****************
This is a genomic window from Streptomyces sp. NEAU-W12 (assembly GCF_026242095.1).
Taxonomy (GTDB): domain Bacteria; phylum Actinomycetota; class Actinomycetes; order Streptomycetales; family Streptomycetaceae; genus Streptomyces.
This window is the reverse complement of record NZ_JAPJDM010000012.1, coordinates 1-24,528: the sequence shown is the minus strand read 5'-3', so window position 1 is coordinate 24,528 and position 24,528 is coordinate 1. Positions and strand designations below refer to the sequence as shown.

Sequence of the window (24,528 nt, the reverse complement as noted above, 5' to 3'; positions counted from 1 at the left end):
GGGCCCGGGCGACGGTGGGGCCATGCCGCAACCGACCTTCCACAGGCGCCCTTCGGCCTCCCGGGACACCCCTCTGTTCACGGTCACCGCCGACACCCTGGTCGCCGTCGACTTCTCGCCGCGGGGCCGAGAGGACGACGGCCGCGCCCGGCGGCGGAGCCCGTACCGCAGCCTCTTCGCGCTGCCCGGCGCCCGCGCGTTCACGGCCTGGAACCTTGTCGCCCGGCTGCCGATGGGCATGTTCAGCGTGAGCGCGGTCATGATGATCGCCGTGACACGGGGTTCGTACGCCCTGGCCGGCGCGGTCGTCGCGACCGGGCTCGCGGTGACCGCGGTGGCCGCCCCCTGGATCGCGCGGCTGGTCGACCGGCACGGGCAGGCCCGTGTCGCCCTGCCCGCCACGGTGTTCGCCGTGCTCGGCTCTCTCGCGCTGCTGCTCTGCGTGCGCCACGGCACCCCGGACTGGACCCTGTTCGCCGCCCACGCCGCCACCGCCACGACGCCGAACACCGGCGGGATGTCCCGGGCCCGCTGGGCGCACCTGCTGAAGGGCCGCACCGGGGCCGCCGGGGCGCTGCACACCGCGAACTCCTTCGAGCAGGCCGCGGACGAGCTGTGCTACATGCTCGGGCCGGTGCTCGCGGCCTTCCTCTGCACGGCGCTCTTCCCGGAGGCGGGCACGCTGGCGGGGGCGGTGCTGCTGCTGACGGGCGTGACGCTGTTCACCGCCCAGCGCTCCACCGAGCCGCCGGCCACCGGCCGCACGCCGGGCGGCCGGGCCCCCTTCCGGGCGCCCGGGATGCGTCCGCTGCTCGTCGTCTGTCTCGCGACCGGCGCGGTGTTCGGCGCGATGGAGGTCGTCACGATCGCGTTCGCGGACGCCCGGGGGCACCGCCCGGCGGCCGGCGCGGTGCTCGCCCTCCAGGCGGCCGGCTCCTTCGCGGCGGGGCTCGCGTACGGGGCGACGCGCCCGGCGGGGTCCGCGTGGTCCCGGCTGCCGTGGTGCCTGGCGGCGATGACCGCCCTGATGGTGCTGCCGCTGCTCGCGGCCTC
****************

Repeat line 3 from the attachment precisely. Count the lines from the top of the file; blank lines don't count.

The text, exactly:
This window is the reverse complement of record NZ_JAPJDM010000012.1, coordinates 1-24,528: the sequence shown is the minus strand read 5'-3', so window position 1 is coordinate 24,528 and position 24,528 is coordinate 1. Positions and strand designations below refer to the sequence as shown.